How to make yogurt at home

How to make yogurt at home

Making your own food is a great way to chill out, relax after a busy day, and have healthier options available at home. And more than that: making your preparations at home is much cheaper than buying ready-made. This goes for everything, including yogurt.

If you've never thought about making yogurt at home, think again: it's easier than it looks. All you need is bacteria (known as a starter culture) and milk. And no, you don't need any specific equipment – although a yogurt maker might help. Just follow some basic tips.

Next, let's see a step-by-step guide on how to make yogurt at home.

Homemade yogurt: a step-by-step guide

There are 5 steps to make your yogurt at home and guarantee a much healthier and cheaper option to start your day.

1. Choose the starter culture and the milk

Bacteria culture is what will turn regular milk into yogurt. It means that, without it, there is no way to do it. The point is that there are different types of starter cultures that you can use – including another yogurt. And like any other product, you will find options with different levels of quality.

There are single-use cultures, i.e., you can only make one batch of yogurt with it. Others can be reused. In other words, you can make homemade yogurt once and reuse some of it to make more.

The other half of this equation is the milk. The type and quality of the milk will affect the texture and thickness of the yogurt.

It is worth noting that, to turn milk into yogurt, the bacteria need to consume the sugar in the milk (also called lactose). Therefore, the ideal situation is to use cow's milk. Sure, there are starter cultures for other kinds of milk, like goat's milk and plant-based milk, but they're different; so, pay attention to that.

2. Prepare the milk

After choosing the starter culture and milk that you are going to use to make yogurt at home, it is time to prepare it. The first step is to heat the milk to 160-180°F and wait for it to become lukewarm. When it reaches a temperature of around 100-115°F, the starter culture can be added.

3. Put the right amount

For the homemade yogurt recipe to work, the ratio of milk and culture must be accurate. If you use too few bacteria, they may not be able to turn all the milk into yogurt. If you use too much, it can affect the taste and texture.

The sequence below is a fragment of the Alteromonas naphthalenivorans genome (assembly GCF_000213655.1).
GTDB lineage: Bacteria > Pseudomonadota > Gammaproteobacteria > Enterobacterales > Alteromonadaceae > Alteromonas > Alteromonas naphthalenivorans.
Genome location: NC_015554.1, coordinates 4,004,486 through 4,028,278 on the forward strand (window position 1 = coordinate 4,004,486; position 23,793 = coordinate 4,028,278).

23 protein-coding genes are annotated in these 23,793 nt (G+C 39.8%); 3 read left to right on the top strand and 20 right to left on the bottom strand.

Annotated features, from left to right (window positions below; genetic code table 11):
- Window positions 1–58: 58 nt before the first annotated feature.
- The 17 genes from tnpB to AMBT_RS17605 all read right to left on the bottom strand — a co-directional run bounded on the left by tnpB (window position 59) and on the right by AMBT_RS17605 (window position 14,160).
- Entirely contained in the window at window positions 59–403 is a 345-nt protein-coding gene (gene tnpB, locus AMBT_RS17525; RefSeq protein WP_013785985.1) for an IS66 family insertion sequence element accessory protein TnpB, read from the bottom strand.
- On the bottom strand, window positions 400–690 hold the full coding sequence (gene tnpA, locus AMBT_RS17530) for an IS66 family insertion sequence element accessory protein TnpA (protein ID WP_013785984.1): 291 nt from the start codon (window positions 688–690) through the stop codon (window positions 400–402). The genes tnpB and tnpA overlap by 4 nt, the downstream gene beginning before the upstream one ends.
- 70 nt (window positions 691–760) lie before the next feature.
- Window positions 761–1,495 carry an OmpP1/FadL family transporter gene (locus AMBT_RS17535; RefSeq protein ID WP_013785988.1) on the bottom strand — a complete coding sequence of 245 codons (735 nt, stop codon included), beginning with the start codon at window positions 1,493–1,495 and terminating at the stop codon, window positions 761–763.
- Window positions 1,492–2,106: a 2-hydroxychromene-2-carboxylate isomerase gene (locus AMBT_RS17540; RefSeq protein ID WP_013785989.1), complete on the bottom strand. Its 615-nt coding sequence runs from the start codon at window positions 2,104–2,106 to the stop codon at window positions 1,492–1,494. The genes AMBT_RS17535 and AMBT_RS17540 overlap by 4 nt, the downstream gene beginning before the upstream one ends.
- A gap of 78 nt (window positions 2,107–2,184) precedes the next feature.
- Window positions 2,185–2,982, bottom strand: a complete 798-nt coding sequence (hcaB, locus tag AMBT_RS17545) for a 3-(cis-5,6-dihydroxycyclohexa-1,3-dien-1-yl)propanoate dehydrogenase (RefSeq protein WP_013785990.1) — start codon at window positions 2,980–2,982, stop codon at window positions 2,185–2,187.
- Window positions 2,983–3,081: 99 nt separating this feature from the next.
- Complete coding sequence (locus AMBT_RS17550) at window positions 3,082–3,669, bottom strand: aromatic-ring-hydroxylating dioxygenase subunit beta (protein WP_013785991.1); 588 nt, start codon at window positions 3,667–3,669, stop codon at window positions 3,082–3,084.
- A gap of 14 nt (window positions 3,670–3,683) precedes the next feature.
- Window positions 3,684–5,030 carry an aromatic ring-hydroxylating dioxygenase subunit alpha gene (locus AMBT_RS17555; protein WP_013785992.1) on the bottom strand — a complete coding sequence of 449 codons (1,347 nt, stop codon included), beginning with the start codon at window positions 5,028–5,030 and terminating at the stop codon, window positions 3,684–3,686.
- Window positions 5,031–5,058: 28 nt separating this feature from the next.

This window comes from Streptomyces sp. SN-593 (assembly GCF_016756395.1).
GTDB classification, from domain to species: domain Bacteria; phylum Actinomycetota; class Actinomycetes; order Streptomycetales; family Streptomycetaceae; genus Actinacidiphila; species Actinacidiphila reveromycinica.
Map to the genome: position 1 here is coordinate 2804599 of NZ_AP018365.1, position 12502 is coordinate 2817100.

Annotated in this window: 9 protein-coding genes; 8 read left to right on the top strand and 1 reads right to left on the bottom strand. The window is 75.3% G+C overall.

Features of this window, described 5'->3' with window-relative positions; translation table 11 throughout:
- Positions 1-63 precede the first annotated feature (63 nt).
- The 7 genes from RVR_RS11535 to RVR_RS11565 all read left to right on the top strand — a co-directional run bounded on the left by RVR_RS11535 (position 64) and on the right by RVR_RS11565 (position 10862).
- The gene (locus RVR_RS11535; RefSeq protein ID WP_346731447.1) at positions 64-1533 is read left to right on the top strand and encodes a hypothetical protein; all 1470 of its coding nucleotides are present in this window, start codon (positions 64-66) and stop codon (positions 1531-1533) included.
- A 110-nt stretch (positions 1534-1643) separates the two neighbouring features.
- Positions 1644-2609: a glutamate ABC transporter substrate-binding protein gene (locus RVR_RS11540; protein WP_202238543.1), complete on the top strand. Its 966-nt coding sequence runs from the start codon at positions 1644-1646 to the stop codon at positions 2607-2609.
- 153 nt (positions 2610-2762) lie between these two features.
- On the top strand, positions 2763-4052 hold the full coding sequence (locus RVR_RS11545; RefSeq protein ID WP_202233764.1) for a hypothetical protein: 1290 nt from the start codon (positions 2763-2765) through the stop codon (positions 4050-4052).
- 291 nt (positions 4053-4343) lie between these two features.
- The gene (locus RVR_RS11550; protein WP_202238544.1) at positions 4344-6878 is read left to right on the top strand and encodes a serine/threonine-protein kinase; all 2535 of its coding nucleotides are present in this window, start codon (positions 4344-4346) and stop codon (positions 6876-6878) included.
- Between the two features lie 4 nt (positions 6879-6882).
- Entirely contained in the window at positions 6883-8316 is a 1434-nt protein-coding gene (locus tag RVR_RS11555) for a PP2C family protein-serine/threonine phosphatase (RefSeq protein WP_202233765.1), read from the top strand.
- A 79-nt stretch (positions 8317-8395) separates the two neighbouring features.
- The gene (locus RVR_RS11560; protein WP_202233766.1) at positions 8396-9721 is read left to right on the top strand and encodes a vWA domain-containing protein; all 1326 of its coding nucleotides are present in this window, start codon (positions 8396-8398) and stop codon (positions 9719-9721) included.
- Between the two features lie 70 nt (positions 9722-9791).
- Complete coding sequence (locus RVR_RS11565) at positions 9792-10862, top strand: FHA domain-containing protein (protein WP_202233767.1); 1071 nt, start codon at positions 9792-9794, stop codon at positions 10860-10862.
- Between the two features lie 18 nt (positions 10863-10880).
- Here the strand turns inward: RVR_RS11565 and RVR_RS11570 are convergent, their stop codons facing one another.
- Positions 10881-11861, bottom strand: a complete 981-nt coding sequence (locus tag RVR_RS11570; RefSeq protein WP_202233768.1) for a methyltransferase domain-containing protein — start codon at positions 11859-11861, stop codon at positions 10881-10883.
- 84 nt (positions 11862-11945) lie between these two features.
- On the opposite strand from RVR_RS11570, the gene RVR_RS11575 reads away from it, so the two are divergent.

Each manufacturer has its own specifications. That happens because each company works with different species of bacteria, which require different treatments. Therefore, follow the instructions for use on the packaging.

Stir well to spread the culture throughout the milk, and place the mixture in a jar with a lid.

4. Let the bacteria act

Did you use good-quality milk? Check. Is the starter culture appropriate for the type of yogurt you want to make? Double check. Is the proportion following packaging guidelines? Check again.

If you've done everything right so far, the next step is to let the bacteria do their job. So, it is important to leave the milk in a place where you can keep the temperature as constant as possible.

The ideal temperature will vary depending on the type of yogurt you want to make and the culture you used. Again, read the packaging and follow the manufacturer's guidelines.

But how long should I let the yogurt culture?

The time needed to make yogurt at home will also depend on the type you want to make and the culture you used.

Generally speaking, time is directly proportional to texture and flavor. That means, the longer you let the bacteria act (at the correct temperature, of course), the thicker and more flavorful your yogurt will be.

And, again: read the packaging and follow the guidelines for the product you have chosen. But, in general, it usually takes 7-9 hours for bacteria to turn the milk into yogurt.

Why was there a separation in my yogurt?

Something that can often happen when making yogurt at home is the separation between solids  (curds) and liquids (whey). This is normal and frequently occurs due to too fast action of the bacteria or too long culturing.

This causes the yogurt components to separate. It's not a problem with the quality of the yogurt: you can remove the liquid part (if you want a thicker yogurt, like a Greek-style yogurt) or just mix everything again.

Important: when the separation happens, it is likely that the bacteria are starting to die. Therefore, follow the culturing process precisely.

5. Cool the yogurt down

Once your yogurt has reached the right texture, you need to chill it for a few hours. The amount of time will depend on the type of yogurt, but never refrigerate it for less than 2 hours.

Cooling is necessary to stop the fermentation process on the part of bacteria. And don't worry: once it stops, it doesn't start over – as long as you keep your homemade yogurt in the fridge!


Easy, isn't it? In 5 steps and just a few hours, you'll have yogurt made at home, healthy and free of additives, stabilizers, thickeners, sweeteners, coloring, and other chemicals used in the industry.

In addition to being healthier, you will see that homemade yogurt tastes better. And let's be honest: you might find the taste weird at first. And that doesn't mean that is something wrong with your yogurt. It's just a matter of getting used to it, as we are used to yogurts full of sugar and other chemicals.

And don't limit yogurt consumption to breakfast. Use your fresh, unsweetened homemade yogurt to make salad dressings, parfait desserts, or make a creamy smoothie, for example.


The secret of a good homemade yogurt is to follow the steps indicated by the manufacturers and to pay attention to the essential aspects of production — milk, probiotics, warmth, and time. And always use quality products. Top Therm offers starter cultures and a natural yogurt maker to help you make the creamiest, tastiest homemade yogurt. Explore our products!

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